This post on how to prevent birth defects is sponsored by the Motherhood on behalf of the March of Dimes and CDC’s National Center on Birth Defects and Developmental Disabilities to raise awareness about this important issue.
Many people don’t know this entire story, but when my youngest daughter was born, we had a less than peaceful experience during her first few weeks of life. She was born just a few weeks early after a few difficulties in the later months of my pregnancy.
When she was born, the initial checks were fine, but I will never forget a conversation I had with my lactation nurse, where she revealed that she suspected an issue with the shape of my daughter’s throat. Specifically, the nurse told me that uvula was located too far back in her throat. This would characteristically would cause future speech problems and other issues with her development.
Although I’d been advised differently by her Pediatrician, I had been haunted by that possible diagnosis for years. Like…years! I worried about her not starting to speak as early as my oldest. Worried about her mispronouncing the word “hot” and saying “ha.” Worried about her not being able to swallow certain foods. I worried about so many things and sought so much advice and studied her every move until the moment I could actually believe that my very eloquent and hearty eating daughter was 100% alright.
See, when most of us have a baby, it’s a very joyous time. We check for 10 fingers and 10 toes, reflexes, etc.; reveling at the fact that they are healthy and seemingly perfect babies. If you are blessed enough to have experienced just that, it only makes it that much harder to imagine the fact that there are many parents out there who do not get to have that same experience.
According to the U.S. Centers for Disease Control and Prevention, birth defects affect 1 in every 33 babies born in the United States! That’s a harrowing statistic! Some infections before and during pregnancy can hurt you and your baby, as they can cause birth defects and lifelong disabilities, such as hearing loss or learning problem. In addition to being extremely difficult to deal with for both children and parents, birth defects are a leading cause of infant mortality in this country.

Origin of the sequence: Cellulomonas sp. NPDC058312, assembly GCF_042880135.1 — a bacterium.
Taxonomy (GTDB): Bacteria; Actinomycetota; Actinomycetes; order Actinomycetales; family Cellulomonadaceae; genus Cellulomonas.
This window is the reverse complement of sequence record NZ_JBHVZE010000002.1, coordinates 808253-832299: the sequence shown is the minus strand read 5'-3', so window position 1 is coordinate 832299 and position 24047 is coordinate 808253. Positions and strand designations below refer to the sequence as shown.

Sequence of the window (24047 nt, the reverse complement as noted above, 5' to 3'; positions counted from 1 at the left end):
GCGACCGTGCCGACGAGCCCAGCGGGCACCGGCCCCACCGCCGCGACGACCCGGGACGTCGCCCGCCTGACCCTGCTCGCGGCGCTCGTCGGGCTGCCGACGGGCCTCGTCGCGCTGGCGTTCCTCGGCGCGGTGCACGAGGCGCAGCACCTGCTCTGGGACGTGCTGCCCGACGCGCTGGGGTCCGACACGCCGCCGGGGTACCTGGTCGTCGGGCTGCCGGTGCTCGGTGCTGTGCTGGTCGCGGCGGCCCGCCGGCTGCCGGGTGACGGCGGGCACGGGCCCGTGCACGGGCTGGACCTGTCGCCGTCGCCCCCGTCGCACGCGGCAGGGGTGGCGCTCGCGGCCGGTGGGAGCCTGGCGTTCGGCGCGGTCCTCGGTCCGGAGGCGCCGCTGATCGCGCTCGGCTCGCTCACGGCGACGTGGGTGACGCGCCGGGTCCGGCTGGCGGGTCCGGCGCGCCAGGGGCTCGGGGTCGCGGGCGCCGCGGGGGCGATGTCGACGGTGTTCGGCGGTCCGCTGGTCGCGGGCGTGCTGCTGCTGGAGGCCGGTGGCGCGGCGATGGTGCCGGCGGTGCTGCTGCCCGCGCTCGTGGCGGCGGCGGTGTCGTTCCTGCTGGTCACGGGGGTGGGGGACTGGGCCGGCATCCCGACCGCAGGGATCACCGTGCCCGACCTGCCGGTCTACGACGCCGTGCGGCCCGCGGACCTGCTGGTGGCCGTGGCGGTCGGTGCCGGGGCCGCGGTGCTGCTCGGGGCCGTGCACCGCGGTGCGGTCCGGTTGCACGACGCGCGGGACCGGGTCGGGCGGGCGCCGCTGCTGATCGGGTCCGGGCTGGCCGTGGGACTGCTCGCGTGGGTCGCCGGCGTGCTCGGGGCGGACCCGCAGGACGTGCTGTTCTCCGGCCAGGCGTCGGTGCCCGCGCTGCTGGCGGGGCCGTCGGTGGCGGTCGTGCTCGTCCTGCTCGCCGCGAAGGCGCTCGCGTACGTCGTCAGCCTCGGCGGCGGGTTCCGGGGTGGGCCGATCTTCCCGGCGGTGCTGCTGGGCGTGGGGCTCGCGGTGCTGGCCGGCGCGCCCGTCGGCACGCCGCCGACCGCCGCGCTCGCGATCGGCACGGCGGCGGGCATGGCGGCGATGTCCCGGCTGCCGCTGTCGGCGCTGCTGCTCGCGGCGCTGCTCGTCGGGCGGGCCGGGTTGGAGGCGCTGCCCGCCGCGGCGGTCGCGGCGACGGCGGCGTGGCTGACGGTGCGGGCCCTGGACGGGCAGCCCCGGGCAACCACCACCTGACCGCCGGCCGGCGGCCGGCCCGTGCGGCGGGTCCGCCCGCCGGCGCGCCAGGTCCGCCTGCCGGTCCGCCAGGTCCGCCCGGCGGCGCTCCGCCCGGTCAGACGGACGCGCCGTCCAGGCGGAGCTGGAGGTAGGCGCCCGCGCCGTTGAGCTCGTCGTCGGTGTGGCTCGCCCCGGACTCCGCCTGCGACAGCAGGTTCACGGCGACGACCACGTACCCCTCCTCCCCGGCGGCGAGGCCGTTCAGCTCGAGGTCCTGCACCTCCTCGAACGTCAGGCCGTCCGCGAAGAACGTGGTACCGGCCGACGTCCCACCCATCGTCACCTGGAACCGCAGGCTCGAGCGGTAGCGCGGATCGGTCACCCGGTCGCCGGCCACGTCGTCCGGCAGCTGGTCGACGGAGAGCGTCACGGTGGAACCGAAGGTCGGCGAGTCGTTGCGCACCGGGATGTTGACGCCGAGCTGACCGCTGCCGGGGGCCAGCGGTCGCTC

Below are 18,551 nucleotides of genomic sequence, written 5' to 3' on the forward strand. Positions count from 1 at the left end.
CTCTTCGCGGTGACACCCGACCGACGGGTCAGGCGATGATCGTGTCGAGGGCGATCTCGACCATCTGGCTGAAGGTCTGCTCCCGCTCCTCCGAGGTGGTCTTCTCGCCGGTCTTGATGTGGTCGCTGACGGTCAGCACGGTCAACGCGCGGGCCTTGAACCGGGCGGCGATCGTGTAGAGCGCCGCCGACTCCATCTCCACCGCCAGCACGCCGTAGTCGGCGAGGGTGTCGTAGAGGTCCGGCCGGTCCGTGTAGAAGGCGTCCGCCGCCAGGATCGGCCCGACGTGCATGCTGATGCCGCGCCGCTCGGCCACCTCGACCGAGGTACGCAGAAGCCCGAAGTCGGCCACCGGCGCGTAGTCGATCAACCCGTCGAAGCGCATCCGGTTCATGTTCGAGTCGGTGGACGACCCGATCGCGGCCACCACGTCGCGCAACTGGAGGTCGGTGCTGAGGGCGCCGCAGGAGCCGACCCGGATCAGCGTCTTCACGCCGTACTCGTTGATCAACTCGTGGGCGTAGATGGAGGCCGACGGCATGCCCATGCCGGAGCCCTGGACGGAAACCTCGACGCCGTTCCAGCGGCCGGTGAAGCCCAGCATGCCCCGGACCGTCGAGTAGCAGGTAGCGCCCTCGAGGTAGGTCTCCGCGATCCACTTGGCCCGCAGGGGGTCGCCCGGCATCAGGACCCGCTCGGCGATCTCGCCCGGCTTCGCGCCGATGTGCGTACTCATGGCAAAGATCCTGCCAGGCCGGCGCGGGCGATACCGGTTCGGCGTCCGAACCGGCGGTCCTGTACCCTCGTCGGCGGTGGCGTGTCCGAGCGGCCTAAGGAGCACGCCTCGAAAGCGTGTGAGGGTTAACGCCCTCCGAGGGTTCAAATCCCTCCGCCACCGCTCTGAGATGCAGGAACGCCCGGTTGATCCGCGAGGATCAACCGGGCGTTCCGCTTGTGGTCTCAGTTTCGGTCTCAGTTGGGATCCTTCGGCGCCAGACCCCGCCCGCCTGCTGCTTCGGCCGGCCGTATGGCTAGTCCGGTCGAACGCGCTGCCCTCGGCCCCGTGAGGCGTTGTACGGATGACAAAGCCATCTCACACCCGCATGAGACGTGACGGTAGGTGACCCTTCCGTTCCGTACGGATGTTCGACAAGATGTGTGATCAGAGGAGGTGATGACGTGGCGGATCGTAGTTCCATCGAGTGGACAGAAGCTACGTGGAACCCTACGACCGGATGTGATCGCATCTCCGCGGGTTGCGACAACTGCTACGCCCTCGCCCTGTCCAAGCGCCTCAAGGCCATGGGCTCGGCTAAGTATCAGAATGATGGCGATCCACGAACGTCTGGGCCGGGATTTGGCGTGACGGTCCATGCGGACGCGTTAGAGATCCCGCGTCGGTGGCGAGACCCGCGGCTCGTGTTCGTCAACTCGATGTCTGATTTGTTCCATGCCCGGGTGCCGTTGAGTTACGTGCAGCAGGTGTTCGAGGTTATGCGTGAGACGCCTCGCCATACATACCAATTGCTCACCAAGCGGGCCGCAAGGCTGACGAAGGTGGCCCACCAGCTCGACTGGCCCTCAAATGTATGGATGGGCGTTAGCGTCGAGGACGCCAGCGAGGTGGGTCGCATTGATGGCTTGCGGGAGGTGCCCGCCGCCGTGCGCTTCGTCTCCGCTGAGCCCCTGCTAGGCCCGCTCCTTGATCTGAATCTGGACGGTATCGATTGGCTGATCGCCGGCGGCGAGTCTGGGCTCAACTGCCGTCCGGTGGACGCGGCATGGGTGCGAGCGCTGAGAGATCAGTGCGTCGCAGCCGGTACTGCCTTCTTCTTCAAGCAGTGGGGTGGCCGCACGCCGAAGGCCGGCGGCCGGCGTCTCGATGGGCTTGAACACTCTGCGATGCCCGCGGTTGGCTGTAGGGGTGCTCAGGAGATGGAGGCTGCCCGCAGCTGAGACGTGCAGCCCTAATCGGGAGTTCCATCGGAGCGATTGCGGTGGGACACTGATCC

January is National Birth Defects Prevention Month
January is National Birth Defects Prevention Month. In honor of this occasion, March of Dimes has offered some important birth defect prevention tips for pregnant women or women trying to get pregnant. If you aren’t familiar with March of Dimes, it is the national leader for the health of moms and babies. In addition to research, they provide educational resources and support to families and communities.
9 things women can do to help prevent birth defects:
- Even before you are pregnant, start taking a daily multivitamin containing the B vitamin folic acid. This is a good idea even if you’re not currently trying to get pregnant. Taking a daily multivitamin containing folic acid helps prevent serious birth defects of the brain and spine.
- Eat foods that contain folate, the natural form of folic acid. These include lentils, green leafy vegetables, black beans, and orange juice. Foods that are fortified with folic acid include enriched grain products such as bread, cereal, and pasta; and corn mesa products such as tortilla chips and tacos.
- See a doctor for a preconception check up to make sure you are healthy, check that your vaccinations are up to date and make sure any medicines that you take are safe to keep taking during pregnancy.
- Don’t eat raw or undercooked meat, raw or runny eggs, unpasteurized (raw) juice or dairy products, raw sprouts. Or products made with them.
- Handle foods safely. Be sure to wash all knives, utensils, cutting boards, and dishes used to prepare raw meat, fish or poultry before they come into contact with other foods.
- Do not put a young child’s food, utensils, drinking cups, or pacifiers in your mouth.
- Don’t touch cat poop or change a cat’s litter box to protect you from toxoplasmosis.
- Don’t drink alcohol during pregnancy. You hear so many conflicting reports here, but according to many doctors, drinking alcohol during pregnancy makes your baby more likely to have premature birth (before 37 weeks of pregnancy), birth defects and a group of conditions called fetal alcohol spectrum disorders (also called FASDs).
- Don’t travel to a Zika-affected area, unless it’s absolutely necessary. Zika virus infection during pregnancy can cause a birth defect called microcephaly and other problems. If you do travel to a Zika-affected areas, be sure to protect yourself from mosquito bites.
If you are pregnant or think you may become pregnant, take note to these tips to help prevent birth defects. Learn more about how to reduce your risk of getting an infection during pregnancy and ways to protect yourself and your baby at www.MarchOfDimes.org/protect.